The Macedonia naming case: „There is room for optimism right now, but not for euphoria”, Martin Minkov says

Photo: BNR

The prime ministers of Greece and Macedonia Alexis Tsipras and Zoran Zaev said emerging from three hours of talks in Davos that the moment had come to solve the Macedonia naming dispute. The international mediator in the dispute Matthew Nimetz paid consecutive visits to Athens and Skopje for talks with the political leaders of the two countries. All this has left the impression of a new dynamism of negotiations.

“The process has definitely become more dynamic and my personal view is that given that the dispute has been going on for longer than quarter of a century, it is really the moment now when practical conditions have been created for breaking the deadlock, said Martin Minkov who has for many years served as Bulgarian National Radio  correspondent to Skopje. All the more so that for many including the EU and NATO this dispute is a riddle. We have a specific Balkan sensibility here, in this part of the world, we know our history and for us this state of affairs is familiar. But a moment comes when it is crystal clear that things can no longer go like this. From this point of view – yes, there is room for optimism right now, but not for euphoria.”

Talking to Radio Bulgaria, Martin Minkov termed optimistic also the time frame from several weeks to several months which Matthew Nimetz has set.

To what Matthew Nimetz said in Skopje yesterday, I would add an interview that I find interesting – given by the head of the Greek diplomacy Nikos Kotzias to Reuters in which he makes an explicit commitment that a settlement of the dispute is possible by June. Asked what would happen if the dispute was not settled by June, he said: “It will be settled.”Most probably there is disposition with both governments – in Athens and Skopje, for moving together towards a compromise scenario in establishing a new official compound name that should replace the rather humiliating abbreviation FYROM /the Former Yugoslav Republic of Macedonia/. With this however the process won’t come to an end. What will follow is the more difficult part – regulating relations, interpretation of how the name will be applied, whether the change will necessitate an amendment to the Constitution of the Republic of Macedonia, whether necessary guarantees will be provided for giving up any kind of irredentism. Mind you that for Greece this is a key problem – giving up the policy of irredentism which according to Athens, Skopje pursues – especially during the term of its former government of Gruevski and VMRO-DPMNE. Macedonia in turn has made quite clear that it would under no circumstances agree to whatever negotiations concerning the identity of the people of the Republic of Macedonia.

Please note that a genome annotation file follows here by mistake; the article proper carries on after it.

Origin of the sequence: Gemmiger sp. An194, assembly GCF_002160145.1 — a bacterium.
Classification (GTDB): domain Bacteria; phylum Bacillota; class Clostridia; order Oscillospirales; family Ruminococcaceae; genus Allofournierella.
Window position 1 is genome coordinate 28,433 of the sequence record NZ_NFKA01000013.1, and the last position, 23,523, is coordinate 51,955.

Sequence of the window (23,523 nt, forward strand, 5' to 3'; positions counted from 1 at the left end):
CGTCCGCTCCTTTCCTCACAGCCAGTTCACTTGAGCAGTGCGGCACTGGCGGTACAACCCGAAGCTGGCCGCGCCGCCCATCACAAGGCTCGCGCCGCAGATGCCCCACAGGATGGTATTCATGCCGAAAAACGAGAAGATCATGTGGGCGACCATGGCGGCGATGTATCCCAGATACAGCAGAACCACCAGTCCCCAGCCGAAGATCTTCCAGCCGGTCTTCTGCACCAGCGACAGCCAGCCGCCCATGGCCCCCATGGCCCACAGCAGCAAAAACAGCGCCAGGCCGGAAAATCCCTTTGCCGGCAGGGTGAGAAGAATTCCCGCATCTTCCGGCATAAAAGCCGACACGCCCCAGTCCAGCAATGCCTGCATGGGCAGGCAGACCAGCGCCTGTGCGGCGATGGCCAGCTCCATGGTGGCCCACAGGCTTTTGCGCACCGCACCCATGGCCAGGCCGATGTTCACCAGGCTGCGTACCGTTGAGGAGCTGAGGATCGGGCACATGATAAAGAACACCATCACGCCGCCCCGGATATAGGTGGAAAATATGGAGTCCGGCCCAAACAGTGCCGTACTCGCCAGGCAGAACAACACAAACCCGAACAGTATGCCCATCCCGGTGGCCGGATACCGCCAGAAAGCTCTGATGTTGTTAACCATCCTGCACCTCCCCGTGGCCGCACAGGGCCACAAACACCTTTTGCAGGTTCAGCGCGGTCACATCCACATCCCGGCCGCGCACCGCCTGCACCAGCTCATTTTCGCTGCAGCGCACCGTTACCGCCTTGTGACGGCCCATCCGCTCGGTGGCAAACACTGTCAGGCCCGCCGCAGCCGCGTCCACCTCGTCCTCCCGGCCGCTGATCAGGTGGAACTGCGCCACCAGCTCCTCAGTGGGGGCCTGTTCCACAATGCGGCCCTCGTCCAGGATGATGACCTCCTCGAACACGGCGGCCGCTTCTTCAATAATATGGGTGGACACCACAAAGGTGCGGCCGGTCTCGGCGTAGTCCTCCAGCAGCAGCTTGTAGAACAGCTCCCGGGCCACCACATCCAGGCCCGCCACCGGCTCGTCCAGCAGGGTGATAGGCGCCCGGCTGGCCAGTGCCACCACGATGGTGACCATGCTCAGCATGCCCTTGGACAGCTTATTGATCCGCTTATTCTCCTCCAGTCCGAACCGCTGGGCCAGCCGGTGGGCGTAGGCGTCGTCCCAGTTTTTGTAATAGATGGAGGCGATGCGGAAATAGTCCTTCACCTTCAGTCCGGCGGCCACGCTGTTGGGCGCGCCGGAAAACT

International analyst Martin Minkov explains that Macedonia would benefit from exiting its current state of international isolation and from opening its Euro-Atlantic perspective:

And the first important step that it made was accomplishing a treaty with Bulgaria. From this point of view I think that this country as a partner of the Republic of Macedonia, has given a good example how a step forward can be made based on mutual compromise. I hope that the example of Bulgaria and Macedonia will be compelling. As to the position maintained by Greece, allow me to quote a highly respected and pragmatic politician – the Mayor of Thessaloniki, Yiannis Boutaris who said, “What are we doing? We cannot go on calling those people Skopjans, Gypsies etc. We compromise ourselves in front of our partners, lose economic benefits and lose political weight.” So, time has come for more pragmatism and I think that the whole region is set to benefit from this. And Bulgaria, as a country on friendly terms with both the Republic of Macedonia and the Republic of Greece will benefit from the settlement of this long-running dispute.”

Will Bulgaria be able to claim a successful EU Presidency in terms of its Balkan priority in case the dispute is settled?

Definitely, and we should also bear in mind that Bulgaria’s prioritizing the European perspective of the Western Balkans is a most logical thing. This however does not spell automatic accession. Each of the region’s countries starting with our immediate neighbors Macedonia and Serbia, passing through Albania, Bosnia-Hercegovina and Kosovo – has to travel its own way. But they have to be guided by a roadmap of sorts and be aware that by following this path they will sooner or later become part of the European family. And this as we know takes from 7 to 10 years. The settlement of the Macedonia naming dispute however is of key importance, because after it there is another big problem in the Balkans – the one that relates to defining of both the relations and borders between the Republic of Serbia and the Republic of Kosovo. Given a single perspective for more stability via membership of NATO and a perspective of EU accession, the situation will be far calmer and will rule out further, God forbid, actions leading to the use of force.”

English Daniela Konstantinova


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